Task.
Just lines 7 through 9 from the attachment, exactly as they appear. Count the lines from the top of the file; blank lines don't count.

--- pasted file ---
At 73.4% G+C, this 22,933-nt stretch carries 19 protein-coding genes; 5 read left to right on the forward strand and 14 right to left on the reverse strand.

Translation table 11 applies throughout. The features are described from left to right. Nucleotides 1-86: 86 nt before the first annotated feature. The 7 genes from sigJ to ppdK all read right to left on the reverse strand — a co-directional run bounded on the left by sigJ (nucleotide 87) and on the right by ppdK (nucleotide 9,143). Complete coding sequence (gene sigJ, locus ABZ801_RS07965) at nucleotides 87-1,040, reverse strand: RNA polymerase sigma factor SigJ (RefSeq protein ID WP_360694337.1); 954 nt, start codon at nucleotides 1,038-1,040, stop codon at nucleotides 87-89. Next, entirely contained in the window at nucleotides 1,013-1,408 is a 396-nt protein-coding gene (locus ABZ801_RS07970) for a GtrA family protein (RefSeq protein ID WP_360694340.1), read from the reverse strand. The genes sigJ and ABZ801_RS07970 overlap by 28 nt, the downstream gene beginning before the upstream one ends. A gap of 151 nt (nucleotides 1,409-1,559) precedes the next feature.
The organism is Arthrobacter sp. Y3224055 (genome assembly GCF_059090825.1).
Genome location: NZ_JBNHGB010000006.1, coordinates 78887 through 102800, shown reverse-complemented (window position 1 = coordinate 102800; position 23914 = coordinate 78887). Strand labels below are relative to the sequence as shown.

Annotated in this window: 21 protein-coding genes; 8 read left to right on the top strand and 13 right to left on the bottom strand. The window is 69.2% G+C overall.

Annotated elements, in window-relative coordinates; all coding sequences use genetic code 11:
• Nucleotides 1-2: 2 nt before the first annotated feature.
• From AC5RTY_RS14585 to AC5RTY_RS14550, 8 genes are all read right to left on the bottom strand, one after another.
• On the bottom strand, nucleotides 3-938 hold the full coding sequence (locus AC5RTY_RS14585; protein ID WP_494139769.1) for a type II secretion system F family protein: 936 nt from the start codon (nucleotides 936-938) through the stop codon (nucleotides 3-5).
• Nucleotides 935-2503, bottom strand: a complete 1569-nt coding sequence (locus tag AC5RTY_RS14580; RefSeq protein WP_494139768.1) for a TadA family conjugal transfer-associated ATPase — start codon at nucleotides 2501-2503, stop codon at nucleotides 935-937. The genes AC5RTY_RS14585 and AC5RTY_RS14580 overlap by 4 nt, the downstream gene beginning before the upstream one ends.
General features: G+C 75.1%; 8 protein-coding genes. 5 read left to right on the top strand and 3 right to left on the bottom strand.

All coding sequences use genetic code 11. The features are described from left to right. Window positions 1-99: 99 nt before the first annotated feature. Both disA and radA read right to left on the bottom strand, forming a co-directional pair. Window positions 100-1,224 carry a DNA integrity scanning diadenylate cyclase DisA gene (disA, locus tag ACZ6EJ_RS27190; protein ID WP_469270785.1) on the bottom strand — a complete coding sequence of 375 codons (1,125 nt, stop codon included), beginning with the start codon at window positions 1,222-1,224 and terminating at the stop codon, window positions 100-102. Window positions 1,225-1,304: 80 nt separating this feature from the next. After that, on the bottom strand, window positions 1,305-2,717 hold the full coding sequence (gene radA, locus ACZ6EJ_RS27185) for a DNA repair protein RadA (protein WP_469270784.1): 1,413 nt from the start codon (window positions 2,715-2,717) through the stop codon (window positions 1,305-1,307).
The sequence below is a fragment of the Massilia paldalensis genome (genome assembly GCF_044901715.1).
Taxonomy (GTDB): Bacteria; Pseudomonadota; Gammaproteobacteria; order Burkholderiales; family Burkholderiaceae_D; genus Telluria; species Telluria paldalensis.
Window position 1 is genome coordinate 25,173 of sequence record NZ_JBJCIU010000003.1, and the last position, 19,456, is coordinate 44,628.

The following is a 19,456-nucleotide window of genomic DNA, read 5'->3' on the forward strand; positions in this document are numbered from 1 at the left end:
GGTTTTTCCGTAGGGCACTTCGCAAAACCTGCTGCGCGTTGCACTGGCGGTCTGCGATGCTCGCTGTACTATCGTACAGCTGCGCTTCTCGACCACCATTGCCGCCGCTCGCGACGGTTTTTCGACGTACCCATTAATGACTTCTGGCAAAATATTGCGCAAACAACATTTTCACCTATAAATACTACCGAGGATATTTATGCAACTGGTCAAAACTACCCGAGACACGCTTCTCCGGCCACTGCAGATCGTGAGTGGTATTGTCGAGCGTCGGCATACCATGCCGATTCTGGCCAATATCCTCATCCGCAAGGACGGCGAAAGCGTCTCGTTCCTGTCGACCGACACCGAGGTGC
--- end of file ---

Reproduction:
• Nucleotides 1-2: 2 nt before the first annotated feature.
• From AC5RTY_RS14585 to AC5RTY_RS14550, 8 genes are all read right to left on the bottom strand, one after another.
• On the bottom strand, nucleotides 3-938 hold the full coding sequence (locus AC5RTY_RS14585; protein ID WP_494139769.1) for a type II secretion system F family protein: 936 nt from the start codon (nucleotides 936-938) through the stop codon (nucleotides 3-5).